Pairings are common. Sierra Nevada joined with Orval to create the Ovila Abbey Ales, with proceeds fueling the restoration of the Ovila Chapter House on the grounds of the Abbey of New Clairvaux in Vina, California. Dogfish Head of Delaware created Life and Limb in a marriage with Sierra Nevada as a tribute to the Calagione and Grossman family farms. And Larry Sidor of Deschutes merged ideas with Steven Pauwels of Boulevard to craft a Belgian White IPA for their Conflux/Smokestack Series of beers.

The Brett Pack – Sam Calagione, Rob Tod, Adam Avery, Tomme Arthur, and Vinnie Cirluzo – took their collaboration, Isabelle Proximus American Wild Ale on a rock-star Beer Tour cross-country, where it was celebrated by world-class chefs in city after city.

Perhaps the most renowned of collaborative breweries is Stone Brewing Company of Escondido, California. Since 2008, Greg Koch, CEO of Stone, and Mitch Steele, Stone’s Brewmaster, have solidified a portfolio of triumvirate collaborations a mile long. Current count sets the number at a dozen collaborations, with more setting-up in the Green Room.

John Trogner of Troegs Brewing Company in Pennsylvania joined with Mitch Steele and 2011 AHA Homebrew Competition champions Jason Fields and Kevin Sheppard to create Cherry Chocolate Stout using cacao liqueur and 9,000 pounds of cherries. “Collaboration beer,” said Trogner, “describes what our industry is.”

After Hurricane Irene hit Waterbury, Vermont on August 28, 2011, Mitch Steele and Jamie Floyd of Ninkasi Brewing in Oregon invited John Kimmich of The Alchemist in Waterbury to brew More Brown then Black IPA to benefit the Waterbury Good Neighbor Fund. Steele called it “a major success beer.”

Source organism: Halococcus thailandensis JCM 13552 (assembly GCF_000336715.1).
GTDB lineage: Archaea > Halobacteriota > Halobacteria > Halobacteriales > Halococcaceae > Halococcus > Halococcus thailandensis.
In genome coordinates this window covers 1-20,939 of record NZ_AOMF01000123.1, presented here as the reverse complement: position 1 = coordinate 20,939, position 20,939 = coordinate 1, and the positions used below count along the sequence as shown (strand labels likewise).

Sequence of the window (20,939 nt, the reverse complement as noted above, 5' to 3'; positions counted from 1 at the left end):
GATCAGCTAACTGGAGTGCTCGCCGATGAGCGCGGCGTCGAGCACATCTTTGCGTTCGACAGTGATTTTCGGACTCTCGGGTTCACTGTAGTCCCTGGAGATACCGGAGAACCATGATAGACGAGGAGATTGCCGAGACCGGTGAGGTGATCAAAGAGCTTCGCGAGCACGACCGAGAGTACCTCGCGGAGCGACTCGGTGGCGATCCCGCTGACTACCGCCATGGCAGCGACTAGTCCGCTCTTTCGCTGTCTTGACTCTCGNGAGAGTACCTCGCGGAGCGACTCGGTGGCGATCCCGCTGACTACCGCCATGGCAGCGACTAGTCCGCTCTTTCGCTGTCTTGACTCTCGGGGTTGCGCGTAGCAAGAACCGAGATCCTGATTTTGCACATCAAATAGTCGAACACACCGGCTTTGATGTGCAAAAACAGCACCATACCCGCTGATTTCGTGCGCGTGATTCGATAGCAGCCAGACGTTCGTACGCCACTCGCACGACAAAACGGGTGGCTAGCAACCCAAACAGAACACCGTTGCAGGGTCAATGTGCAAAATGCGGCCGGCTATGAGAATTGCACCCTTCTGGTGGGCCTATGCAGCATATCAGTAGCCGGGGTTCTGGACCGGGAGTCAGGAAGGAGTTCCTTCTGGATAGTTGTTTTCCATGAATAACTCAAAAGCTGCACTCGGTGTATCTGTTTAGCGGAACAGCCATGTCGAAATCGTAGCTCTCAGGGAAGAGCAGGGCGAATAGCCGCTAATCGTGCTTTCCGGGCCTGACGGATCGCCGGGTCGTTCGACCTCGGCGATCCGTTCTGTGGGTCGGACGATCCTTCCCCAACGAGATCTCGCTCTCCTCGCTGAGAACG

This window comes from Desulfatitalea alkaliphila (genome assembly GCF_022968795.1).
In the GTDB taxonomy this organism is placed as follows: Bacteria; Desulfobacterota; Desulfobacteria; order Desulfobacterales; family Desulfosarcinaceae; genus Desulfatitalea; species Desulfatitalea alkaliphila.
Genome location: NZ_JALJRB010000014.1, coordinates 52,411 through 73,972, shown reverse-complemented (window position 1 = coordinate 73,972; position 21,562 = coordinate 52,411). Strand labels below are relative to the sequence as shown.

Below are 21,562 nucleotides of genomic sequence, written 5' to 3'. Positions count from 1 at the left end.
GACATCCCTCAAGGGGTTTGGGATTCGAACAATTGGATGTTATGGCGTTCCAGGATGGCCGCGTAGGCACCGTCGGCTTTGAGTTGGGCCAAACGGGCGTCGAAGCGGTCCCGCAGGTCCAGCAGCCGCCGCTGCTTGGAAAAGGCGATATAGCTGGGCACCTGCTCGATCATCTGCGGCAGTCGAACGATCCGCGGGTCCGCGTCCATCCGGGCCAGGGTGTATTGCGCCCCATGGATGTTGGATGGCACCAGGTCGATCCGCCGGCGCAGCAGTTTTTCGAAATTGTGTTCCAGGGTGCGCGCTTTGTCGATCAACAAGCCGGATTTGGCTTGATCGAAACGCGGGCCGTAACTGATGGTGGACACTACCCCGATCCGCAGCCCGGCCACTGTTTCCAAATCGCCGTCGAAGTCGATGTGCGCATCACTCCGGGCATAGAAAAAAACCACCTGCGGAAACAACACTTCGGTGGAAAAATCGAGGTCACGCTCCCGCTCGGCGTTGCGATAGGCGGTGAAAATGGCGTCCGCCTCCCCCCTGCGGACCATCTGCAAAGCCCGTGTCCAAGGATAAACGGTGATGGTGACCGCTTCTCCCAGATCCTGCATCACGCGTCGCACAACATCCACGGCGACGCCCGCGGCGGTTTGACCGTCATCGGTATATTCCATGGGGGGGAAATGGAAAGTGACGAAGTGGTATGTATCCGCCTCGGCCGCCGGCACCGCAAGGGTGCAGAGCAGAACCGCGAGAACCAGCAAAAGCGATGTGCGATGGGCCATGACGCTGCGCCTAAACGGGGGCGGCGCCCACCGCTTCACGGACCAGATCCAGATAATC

Collaboration allows brewers to come together to do what drives them, to do what they love, without the constraints of normal business operations. It allows their creativity to run wild, stepping into the experimental boxing ring, without being roped-in to style guidelines. New processes are tested and unfamiliar ingredients examined for their effect on flavor profiles. While one brewmaster may have far-reaching experience with hops, another may be a master who pushes the boundaries in defiance against the norm. This exchange of ideas is nurturing and benefits the millions of beer lovers who celebrate diversity in the glass.

While the mash tuns are humming, I’ll be tucked inside my foxhole, drinking a glass of Highway 78 Scotch Ale, the collaboration between Chuck Silva of Green Flash, Jeff Bagby of Pizza Port Carlsbad, and Mitch Steele of Stone. This one is spicy, earthy and warm … a Beer Fox kind of beer.

Cheers!

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Content copyright © 2014 by Carolyn Smagalski. All rights reserved.
This content was written by Carolyn Smagalski. If you wish to use this content in any manner, you need written permission. Contact Carolyn Smagalski for details.